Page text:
Chipembele / 2 elephant children - 2 stories

Our partners of the Nature Education Center of Chipembele in the South Luangwa area in Zambia received a call in September that deep in the national park an elephant cow with her baby had been found severely injured by gunshots. Unfortunately, the mother elephant's injuries were so severe that the Department of National Parks and Wildlife (DNPW) had to put her out of her misery and euthanize her.

This step was necessary to save the baby, who was about 18 months old, because elephant calves are fully dependent on their mothers until they are about 5 years old. Continuous and loving care is essential and the only option for the survival of this little one.


The calf was brought to the Chipembele Center with veterinary care. An experienced elephant keeper from Lilayi Elephant Orphanage near Lusaka arrived the same day and quickly set up a care and feeding station. In addition, 3 local men were organized to help with care around the clock. The little elephant is lively and strong and the team named him Chipembele. Fortunately, the little one recovered very quickly from his trauma and was soon strong enough to be taken to the Lilayi Orphanage in Lusaka, where he is now being prepared for years to return to the wild.

Unfortunately, it also happens that despite all efforts, any help comes too late. Shortly after one had brought the small "Chipembele" to Lilayi, still another orphaned elephant baby was taken up in Chipembele. It was found alone, completely emaciated and weakened, lying on its side. The Chipembele team was able to get the baby to stand, but unfortunately it collapsed again after a few hours.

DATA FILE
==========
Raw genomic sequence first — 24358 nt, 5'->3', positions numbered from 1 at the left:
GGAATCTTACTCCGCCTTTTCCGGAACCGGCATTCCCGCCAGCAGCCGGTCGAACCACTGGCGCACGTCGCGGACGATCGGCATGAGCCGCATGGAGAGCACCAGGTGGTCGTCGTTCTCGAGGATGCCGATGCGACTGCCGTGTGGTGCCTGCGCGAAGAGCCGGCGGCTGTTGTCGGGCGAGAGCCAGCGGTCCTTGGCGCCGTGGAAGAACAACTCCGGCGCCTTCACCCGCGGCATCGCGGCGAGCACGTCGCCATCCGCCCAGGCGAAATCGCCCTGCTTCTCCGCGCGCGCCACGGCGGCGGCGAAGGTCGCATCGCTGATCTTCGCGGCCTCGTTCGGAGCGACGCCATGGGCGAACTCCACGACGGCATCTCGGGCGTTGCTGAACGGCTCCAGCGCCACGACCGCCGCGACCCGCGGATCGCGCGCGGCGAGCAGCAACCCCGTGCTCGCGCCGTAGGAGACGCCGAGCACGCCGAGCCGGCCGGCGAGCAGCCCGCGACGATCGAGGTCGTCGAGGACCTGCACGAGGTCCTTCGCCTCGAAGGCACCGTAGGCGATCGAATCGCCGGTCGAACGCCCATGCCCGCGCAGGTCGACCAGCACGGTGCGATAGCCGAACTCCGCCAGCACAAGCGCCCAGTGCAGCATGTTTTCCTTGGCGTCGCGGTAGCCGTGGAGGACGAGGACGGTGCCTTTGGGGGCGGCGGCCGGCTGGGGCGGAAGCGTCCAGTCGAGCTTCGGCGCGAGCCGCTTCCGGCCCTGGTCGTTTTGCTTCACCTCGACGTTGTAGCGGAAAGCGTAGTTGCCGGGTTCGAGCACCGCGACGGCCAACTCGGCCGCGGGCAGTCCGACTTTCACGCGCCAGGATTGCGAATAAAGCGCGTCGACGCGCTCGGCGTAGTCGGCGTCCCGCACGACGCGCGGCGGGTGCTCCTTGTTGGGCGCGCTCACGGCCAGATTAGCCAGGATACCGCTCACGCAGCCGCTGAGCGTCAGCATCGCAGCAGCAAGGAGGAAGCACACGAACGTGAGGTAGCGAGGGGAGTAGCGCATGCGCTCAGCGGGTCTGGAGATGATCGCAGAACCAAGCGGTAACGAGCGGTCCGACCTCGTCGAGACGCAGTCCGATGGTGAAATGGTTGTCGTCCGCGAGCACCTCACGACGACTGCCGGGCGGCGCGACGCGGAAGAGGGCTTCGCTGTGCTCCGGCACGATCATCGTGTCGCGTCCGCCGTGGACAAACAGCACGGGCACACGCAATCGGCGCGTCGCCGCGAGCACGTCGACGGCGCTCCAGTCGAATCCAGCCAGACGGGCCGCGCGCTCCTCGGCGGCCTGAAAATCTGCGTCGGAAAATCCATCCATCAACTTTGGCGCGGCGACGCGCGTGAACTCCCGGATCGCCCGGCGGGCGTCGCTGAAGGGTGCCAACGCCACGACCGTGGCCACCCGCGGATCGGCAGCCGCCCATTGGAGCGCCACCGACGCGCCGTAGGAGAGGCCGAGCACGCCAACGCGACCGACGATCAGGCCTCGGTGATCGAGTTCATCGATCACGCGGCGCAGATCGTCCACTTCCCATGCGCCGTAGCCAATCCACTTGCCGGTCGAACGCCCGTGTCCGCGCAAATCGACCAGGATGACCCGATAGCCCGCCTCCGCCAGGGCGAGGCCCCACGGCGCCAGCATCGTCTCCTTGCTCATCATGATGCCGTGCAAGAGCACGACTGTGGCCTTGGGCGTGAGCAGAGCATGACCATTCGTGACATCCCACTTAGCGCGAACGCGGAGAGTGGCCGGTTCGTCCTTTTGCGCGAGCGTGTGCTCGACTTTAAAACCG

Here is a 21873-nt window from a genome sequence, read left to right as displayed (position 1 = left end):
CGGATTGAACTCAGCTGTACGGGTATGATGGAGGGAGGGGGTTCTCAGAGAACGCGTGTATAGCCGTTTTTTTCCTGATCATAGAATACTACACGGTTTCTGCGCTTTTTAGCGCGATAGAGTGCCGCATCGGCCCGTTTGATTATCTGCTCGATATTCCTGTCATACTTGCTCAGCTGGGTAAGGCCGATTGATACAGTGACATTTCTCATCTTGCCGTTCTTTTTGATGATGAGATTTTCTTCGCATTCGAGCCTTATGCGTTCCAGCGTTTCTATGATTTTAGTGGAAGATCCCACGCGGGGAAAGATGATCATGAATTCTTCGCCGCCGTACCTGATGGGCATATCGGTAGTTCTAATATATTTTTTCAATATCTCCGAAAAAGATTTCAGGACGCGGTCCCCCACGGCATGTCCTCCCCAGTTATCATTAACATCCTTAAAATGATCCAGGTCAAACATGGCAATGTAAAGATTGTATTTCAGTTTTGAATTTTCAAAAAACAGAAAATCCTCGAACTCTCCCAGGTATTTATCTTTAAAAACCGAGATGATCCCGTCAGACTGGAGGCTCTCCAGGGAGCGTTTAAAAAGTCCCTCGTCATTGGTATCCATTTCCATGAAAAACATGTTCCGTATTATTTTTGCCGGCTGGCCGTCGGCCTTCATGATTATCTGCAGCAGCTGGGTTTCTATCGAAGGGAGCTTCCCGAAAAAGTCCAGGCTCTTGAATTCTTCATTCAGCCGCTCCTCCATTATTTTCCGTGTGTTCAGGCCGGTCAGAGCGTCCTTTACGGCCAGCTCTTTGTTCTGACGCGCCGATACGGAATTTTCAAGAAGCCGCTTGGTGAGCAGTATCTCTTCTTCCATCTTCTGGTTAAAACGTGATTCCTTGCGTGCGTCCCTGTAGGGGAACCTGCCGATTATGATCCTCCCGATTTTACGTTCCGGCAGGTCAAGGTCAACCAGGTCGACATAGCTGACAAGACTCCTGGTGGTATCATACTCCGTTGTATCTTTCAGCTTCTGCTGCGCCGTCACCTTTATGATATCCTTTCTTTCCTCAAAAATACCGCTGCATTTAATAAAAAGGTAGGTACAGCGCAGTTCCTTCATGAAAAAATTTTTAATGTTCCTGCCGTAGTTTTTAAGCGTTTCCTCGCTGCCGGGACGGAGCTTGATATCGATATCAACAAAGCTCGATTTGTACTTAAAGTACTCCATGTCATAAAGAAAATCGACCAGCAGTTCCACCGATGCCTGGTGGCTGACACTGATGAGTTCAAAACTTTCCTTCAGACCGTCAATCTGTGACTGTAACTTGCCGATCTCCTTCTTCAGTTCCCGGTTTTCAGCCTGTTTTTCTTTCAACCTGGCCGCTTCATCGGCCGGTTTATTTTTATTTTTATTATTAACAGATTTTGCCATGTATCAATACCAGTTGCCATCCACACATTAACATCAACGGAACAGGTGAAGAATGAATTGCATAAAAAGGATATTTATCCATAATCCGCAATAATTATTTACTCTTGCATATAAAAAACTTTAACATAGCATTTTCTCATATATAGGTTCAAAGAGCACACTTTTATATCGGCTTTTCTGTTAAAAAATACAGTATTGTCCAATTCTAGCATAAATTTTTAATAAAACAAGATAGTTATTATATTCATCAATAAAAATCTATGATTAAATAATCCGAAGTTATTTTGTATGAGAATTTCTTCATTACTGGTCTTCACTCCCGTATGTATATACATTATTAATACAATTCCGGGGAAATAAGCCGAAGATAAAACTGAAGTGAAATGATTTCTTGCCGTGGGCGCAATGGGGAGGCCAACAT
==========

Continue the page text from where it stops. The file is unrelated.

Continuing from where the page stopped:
Quickly, they tried to provide the little one with infusions and medication in order to save her after all.

After all the commotion, calm returned to the stable and Anna, the project's director, lay down next to the baby to give it warmth and closeness. They named it Kakumbi. Anna gently stroked the little one's head and whispered softly in his ear. But Anna unfortunately had to watch how his breathing became weaker and weaker and the baby elephant died despite all efforts. So the little Kakumbi left behind a deeply sad Chipembele team.

"The little one may not have realized how much he was loved" says Anna Tolan "but he was not alone, at least in his last minutes. Working in animal rehabilitation is the hardest job I've ever had, but also the most rewarding!"

Photocredit of all Pictures: CWET

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